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I make a POST to a request with a File included in the request body.

In my method I retrieve this File

if(request.body.file("imageFile").getOrElse(null) != null) {
          request.body.file("imageFile").map{ case FilePart(key, name, contentType, content) =>
              val in:InputStream = new BufferedInputStream(new ByteArrayInputStream(content))
              image = ImageIO.read(in)
            } catch {
              case e => Logger.debug(e.printStackTrace.toString); throw new Exception(e.getMessage)

If a File is included in the request body it tries to get it, else it just tries to get a file from S3.

else {
     val in:InputStream = new BufferedInputStream(new ByteArrayInputStream(S3Storage.retrieveS3File("facebook.jpg").content))
     image = ImageIO.read(in)
   } catch {
     case e:IOException => Logger.debug("Failed to retrieve facebook image"); throw new IOException(e.getMessage)

All this works fine when I run it on my computer, but when I check in this and test it on the amazon server the image = ImageIO.read(in) gives me an error; Can't read input file!.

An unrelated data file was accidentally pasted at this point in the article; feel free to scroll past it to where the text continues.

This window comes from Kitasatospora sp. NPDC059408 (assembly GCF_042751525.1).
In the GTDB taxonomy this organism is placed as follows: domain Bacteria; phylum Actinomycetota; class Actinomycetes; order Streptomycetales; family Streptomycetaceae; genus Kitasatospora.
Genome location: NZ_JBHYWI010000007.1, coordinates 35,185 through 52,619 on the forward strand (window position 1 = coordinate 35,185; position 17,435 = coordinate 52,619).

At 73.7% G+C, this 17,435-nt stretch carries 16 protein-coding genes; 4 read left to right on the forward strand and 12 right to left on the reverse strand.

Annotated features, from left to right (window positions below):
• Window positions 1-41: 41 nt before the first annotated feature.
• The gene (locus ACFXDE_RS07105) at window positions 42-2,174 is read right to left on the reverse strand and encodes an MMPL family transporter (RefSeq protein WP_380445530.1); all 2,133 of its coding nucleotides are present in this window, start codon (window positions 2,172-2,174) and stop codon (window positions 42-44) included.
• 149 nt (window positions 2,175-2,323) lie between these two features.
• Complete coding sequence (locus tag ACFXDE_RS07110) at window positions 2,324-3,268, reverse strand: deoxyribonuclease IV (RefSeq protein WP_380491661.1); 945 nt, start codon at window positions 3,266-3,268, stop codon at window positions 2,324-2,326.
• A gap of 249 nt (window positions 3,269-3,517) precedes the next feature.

For me this makes no sense since the file is either in the request body or it's grabbed from a S3 bucket.

I've debugged this code and in the production environment there is a file available there when the "read" is done.

Why cannot the file be read from the production environment?


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Wrapping a ByteArrayInputStream in a BufferedInputStream is pointless, as it's already reading from a buffer (the array). I will only decrease performance. –  haraldK Oct 4 '13 at 9:12
When you debug, which one of your ImageIO.read do you hit? The one with the uploaded image or the one from Amazon? –  haraldK Oct 4 '13 at 9:12

1 Answer 1

One suggestion would be not to swallow the original exception and stack trace. Use constructor new Exception(message, catchedException) in your catch blocks.

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